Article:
In the early 1980s the oil-laden Austin chalk that underlies the town was tapped, and the area experienced an oil boom. Some 300 oil-related businesses located in the town, and many oil rigs were operating in outlying areas. In the late 1980s, however, the oil activities decreased almost to a standstill. The population of Giddings in 1988 was 5,178. In 1990 local businesses included a hospital, a medical clinic, a dialysis clinic, a chiropractic clinic, two nursing homes, a library, motels, restaurants, two newspapers, a peanut mill, Invader Boat Manufacturing Company, and Nutrena-Cargill Mills. There were nineteen churches in the city. Giddings State Home and School and Pieratt's Seed Lab, a project of the Texas Department of Agriculture, are located in Giddings.

Geography

Giddings is located at coor dms|30|10|59|N|96|56|5|W|city (30.183116, -96.934614).GR|1

According to the United States Census Bureau, the city has a total area of 5.2 square miles (13.4 km²), of which, 5.2 square miles (13.3 km²) of it is land and 0.04 square miles (0.1 km²) of it (0.58%) is water.

Demographics

As of the censusGR|2 of 2000, there were 5,105 people, 1,639 households, and 1,125 families residing in the city. The population density was 991.9 people per square mile (382.7/km²). There were 1,852 housing units at an average density of 359.9/sq mi (138.8/km²). The racial makeup of the city was 65.99% White, 13.26% African American, 0.51% Native American, 0.57% Asian, 16.47% from other races, and 3.19% from two or more races. Hispanic or Latino of any race were 34.73% of the population.

There were 1,639 households out of which 38.1% had children under the age of 18 living with them, 52.8% were married couples living together, 11.4% had a female householder with no husband present, and 31.3% were non-families. 27.6% of all households were made up of individuals and 13.5% had someone living alone who was 65 years of age or older. The average household size was 2.74 and the average family size was 3.39.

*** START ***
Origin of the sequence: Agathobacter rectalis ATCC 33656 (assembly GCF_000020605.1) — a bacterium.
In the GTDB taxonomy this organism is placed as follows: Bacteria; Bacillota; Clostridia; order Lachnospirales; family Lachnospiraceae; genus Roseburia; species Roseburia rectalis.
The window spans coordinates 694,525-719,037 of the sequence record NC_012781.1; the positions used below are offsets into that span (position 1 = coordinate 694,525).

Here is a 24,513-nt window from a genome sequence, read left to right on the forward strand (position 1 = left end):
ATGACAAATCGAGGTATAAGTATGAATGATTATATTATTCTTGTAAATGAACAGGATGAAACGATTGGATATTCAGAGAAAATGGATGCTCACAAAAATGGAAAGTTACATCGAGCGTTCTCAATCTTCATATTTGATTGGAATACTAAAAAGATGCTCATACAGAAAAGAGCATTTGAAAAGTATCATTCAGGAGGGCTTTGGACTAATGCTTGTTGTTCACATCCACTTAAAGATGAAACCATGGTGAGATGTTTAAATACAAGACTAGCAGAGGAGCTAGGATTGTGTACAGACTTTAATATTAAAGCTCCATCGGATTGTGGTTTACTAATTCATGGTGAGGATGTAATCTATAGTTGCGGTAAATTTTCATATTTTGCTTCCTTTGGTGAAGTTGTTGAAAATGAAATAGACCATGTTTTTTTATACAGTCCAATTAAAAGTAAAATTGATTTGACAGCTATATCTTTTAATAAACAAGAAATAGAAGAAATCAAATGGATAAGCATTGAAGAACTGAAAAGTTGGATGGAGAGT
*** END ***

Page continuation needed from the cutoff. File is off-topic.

In the city the population was spread out with 31.3% under the age of 18, 13.5% from 18 to 24, 24.7% from 25 to 44, 15.7% from 45 to 64, and 14.9% who were 65 years of age or older. The median age was 29 years. For every 100 females there were 108.4 males. For every 100 females age 18 and over, there were 98.7 males.

The median income for a household in the city was $31,046, and the median income for a family was $37,115. Males had a median income of $27,370 versus $21,706 for females. The per capita income for the city was $14,768. About 13.8% of families and 15.3% of the population were below the poverty line, including 20.5% of those under age 18 and 12.0% of those age 65 or over.

Current Developments

The City of Giddings and the Giddings Economic Development are currently working together to develop the Central Business District Development Area. A visitor's center will be established, along with a museum of agriculture and history. The freight depot nearby will house a display celebrating the city's links with the railroad. The city hopes to complete this by 2009.

A walking tour of the historic downtown area should be completed by summer 2006, using pavers embedded in new sidewalks. These pavers will show the locations and histories of key buildings and places of the early 1900s town.

Education

The City of Giddings is served by the Giddings Independent School District.

Local Interest

The Wendish heritage of the town is celebrated in the city annually in an event called the Wendish Fest on the fourth Sunday of September.

Famous Residents

William P. Longley, outlaw
Hilton Smith, pitcher in Negro-league baseball

References

Nick Moe of 290 Conection.

External links

* [http://www.giddings.net City of Giddings Official Website]
* [http://www.tsha.utexas.edu/handbook/online/articles/GG/hgg2.html Handbook of Texas Online about Giddings]
* [http://www.tourism-tools.com/giddings.htm Tourist Guide to Giddings]